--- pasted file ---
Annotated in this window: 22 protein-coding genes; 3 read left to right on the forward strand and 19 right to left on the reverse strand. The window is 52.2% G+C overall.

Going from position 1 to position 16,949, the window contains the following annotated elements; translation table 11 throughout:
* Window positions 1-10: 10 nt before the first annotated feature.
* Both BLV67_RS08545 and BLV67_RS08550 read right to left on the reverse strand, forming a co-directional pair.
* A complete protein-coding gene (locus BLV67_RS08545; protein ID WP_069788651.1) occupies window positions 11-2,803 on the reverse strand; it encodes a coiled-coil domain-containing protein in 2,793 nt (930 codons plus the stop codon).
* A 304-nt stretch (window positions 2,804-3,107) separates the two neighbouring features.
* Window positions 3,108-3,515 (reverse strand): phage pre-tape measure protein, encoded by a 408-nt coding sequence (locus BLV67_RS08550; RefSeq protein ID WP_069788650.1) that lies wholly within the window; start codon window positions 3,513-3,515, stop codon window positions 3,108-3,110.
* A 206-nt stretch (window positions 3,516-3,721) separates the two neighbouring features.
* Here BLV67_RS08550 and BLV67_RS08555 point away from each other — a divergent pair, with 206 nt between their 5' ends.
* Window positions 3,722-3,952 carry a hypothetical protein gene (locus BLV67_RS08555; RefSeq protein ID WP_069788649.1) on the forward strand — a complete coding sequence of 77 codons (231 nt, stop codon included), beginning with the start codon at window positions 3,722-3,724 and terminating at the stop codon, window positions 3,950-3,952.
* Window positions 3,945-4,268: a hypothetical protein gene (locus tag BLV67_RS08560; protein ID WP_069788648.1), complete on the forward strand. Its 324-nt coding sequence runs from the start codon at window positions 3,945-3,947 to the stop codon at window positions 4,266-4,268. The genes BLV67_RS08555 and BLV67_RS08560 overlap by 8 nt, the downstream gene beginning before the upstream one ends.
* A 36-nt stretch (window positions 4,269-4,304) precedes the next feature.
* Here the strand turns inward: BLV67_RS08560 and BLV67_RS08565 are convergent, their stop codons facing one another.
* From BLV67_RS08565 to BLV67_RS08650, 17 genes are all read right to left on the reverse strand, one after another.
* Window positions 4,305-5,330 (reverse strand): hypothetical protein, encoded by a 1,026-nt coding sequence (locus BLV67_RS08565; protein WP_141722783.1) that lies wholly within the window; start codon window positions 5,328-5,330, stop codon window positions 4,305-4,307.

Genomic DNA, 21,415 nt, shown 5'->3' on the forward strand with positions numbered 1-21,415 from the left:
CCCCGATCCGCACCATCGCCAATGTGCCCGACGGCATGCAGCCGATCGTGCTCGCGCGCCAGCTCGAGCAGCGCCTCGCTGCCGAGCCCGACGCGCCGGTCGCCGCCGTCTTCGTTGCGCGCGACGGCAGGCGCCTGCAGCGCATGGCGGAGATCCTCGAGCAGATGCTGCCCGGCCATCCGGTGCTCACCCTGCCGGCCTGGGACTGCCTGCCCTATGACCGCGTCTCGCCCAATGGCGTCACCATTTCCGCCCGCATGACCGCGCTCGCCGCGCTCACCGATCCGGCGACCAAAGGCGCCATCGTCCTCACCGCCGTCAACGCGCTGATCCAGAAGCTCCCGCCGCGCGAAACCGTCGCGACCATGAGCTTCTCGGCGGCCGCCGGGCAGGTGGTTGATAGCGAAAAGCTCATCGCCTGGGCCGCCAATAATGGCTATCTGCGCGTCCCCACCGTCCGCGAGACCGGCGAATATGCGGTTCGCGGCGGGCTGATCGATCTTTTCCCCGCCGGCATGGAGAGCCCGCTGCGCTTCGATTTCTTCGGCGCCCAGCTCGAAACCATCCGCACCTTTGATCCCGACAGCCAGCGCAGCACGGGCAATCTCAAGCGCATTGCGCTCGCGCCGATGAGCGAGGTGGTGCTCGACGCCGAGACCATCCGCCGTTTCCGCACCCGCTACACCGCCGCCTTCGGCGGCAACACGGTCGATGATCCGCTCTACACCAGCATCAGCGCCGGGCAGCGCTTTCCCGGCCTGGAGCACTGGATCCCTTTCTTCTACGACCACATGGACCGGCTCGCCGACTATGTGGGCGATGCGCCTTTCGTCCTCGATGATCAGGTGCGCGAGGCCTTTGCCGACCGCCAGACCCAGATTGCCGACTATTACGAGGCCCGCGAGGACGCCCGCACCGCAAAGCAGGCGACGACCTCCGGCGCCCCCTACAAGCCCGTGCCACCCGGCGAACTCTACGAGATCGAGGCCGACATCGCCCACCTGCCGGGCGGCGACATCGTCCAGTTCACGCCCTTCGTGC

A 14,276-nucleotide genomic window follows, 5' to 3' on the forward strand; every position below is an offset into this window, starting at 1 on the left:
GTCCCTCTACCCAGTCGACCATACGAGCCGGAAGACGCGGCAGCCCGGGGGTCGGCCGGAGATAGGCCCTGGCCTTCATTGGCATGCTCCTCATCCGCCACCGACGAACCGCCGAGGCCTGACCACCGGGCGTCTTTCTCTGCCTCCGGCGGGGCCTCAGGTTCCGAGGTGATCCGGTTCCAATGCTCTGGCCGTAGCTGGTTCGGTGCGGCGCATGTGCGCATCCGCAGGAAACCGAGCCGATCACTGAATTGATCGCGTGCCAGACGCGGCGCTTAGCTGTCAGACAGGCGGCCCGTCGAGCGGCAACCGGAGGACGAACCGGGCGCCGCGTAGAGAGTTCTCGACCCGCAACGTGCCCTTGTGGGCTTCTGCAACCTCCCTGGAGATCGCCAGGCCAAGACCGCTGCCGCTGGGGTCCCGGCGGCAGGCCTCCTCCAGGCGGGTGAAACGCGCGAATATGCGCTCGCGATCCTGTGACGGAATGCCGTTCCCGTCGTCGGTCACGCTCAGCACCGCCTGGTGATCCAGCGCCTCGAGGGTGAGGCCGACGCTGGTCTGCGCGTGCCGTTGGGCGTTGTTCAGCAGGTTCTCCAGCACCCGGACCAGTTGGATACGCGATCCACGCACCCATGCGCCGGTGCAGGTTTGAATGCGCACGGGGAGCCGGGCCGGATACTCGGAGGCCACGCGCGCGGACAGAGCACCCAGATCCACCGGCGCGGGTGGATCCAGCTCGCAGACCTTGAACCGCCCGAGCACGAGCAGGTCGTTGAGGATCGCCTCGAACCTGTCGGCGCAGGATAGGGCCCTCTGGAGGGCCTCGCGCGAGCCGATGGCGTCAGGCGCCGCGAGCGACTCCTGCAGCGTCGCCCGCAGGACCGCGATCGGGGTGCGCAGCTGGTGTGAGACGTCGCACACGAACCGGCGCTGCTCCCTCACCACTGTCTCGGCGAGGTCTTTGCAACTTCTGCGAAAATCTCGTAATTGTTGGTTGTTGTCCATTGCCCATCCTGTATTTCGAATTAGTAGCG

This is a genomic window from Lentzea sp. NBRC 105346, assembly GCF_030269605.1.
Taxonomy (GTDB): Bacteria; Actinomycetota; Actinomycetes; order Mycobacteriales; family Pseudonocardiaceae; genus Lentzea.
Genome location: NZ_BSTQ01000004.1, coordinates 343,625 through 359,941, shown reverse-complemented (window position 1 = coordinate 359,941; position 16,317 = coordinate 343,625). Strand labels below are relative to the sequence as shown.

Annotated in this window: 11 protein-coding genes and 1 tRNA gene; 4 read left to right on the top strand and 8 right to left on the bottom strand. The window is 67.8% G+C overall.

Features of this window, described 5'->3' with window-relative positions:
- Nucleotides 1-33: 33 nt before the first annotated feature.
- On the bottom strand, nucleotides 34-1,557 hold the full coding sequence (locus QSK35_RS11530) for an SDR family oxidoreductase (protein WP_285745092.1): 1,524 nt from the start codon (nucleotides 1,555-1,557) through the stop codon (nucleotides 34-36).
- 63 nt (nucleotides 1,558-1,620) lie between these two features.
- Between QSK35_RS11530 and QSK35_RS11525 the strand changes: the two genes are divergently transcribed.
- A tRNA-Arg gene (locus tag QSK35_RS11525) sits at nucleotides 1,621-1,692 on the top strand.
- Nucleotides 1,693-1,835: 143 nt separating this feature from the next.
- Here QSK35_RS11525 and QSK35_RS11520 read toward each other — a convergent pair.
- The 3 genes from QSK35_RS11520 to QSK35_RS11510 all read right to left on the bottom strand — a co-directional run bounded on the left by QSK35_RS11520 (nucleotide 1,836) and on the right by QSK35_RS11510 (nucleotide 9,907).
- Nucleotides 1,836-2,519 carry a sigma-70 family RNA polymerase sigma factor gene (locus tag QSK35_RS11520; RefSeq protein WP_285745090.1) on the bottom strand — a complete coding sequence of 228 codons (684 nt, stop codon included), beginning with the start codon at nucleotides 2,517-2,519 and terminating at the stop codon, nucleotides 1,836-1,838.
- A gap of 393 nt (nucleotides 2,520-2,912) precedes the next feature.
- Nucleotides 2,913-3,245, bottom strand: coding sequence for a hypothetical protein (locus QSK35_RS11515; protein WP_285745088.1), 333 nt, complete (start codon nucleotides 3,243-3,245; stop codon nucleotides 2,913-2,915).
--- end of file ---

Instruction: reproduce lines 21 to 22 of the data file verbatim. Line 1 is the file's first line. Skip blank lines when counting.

Taxonomy (GTDB): Bacteria; Actinomycetota; Actinomycetes; order Mycobacteriales; family Pseudonocardiaceae; genus Lentzea.
Genome location: NZ_BSTQ01000004.1, coordinates 343,625 through 359,941, shown reverse-complemented (window position 1 = coordinate 359,941; position 16,317 = coordinate 343,625). Strand labels below are relative to the sequence as shown.